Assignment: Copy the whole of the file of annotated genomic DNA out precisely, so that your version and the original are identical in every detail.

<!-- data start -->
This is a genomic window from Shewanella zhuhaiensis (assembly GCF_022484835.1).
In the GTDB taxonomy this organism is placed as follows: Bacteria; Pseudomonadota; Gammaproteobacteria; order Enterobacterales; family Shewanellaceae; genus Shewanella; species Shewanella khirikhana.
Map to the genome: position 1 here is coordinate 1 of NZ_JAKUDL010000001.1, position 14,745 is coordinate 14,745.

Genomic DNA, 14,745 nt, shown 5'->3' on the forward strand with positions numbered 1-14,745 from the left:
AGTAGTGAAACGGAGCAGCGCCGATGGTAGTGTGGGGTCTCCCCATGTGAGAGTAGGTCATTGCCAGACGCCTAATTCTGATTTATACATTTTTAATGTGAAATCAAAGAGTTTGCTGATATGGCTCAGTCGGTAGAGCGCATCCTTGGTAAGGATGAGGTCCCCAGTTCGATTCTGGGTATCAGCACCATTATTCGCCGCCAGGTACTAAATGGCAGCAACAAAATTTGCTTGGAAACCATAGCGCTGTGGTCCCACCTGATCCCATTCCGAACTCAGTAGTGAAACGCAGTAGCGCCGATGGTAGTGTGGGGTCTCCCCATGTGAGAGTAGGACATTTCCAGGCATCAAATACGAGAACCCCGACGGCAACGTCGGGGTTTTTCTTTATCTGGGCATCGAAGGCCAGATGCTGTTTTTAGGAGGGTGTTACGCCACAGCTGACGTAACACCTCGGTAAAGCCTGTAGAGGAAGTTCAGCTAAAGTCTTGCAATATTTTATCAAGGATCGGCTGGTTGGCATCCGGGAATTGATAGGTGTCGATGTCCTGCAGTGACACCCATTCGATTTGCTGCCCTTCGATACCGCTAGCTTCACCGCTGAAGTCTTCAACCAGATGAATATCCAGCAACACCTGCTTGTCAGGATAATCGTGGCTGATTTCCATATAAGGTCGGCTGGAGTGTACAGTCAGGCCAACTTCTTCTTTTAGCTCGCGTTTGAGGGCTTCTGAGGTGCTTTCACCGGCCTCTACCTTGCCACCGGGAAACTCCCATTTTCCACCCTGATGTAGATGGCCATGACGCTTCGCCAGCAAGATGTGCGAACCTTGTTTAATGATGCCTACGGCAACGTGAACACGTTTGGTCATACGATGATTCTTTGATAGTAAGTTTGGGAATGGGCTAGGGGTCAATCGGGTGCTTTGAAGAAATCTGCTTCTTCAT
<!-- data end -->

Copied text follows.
This is a genomic window from Shewanella zhuhaiensis (assembly GCF_022484835.1).
In the GTDB taxonomy this organism is placed as follows: Bacteria; Pseudomonadota; Gammaproteobacteria; order Enterobacterales; family Shewanellaceae; genus Shewanella; species Shewanella khirikhana.
Map to the genome: position 1 here is coordinate 1 of NZ_JAKUDL010000001.1, position 14,745 is coordinate 14,745.

Genomic DNA, 14,745 nt, shown 5'->3' on the forward strand with positions numbered 1-14,745 from the left:
AGTAGTGAAACGGAGCAGCGCCGATGGTAGTGTGGGGTCTCCCCATGTGAGAGTAGGTCATTGCCAGACGCCTAATTCTGATTTATACATTTTTAATGTGAAATCAAAGAGTTTGCTGATATGGCTCAGTCGGTAGAGCGCATCCTTGGTAAGGATGAGGTCCCCAGTTCGATTCTGGGTATCAGCACCATTATTCGCCGCCAGGTACTAAATGGCAGCAACAAAATTTGCTTGGAAACCATAGCGCTGTGGTCCCACCTGATCCCATTCCGAACTCAGTAGTGAAACGCAGTAGCGCCGATGGTAGTGTGGGGTCTCCCCATGTGAGAGTAGGACATTTCCAGGCATCAAATACGAGAACCCCGACGGCAACGTCGGGGTTTTTCTTTATCTGGGCATCGAAGGCCAGATGCTGTTTTTAGGAGGGTGTTACGCCACAGCTGACGTAACACCTCGGTAAAGCCTGTAGAGGAAGTTCAGCTAAAGTCTTGCAATATTTTATCAAGGATCGGCTGGTTGGCATCCGGGAATTGATAGGTGTCGATGTCCTGCAGTGACACCCATTCGATTTGCTGCCCTTCGATACCGCTAGCTTCACCGCTGAAGTCTTCAACCAGATGAATATCCAGCAACACCTGCTTGTCAGGATAATCGTGGCTGATTTCCATATAAGGTCGGCTGGAGTGTACAGTCAGGCCAACTTCTTCTTTTAGCTCGCGTTTGAGGGCTTCTGAGGTGCTTTCACCGGCCTCTACCTTGCCACCGGGAAACTCCCATTTTCCACCCTGATGTAGATGGCCATGACGCTTCGCCAGCAAGATGTGCGAACCTTGTTTAATGATGCCTACGGCAACGTGAACACGTTTGGTCATACGATGATTCTTTGATAGTAAGTTTGGGAATGGGCTAGGGGTCAATCGGGTGCTTTGAAGAAATCTGCTTCTTCAT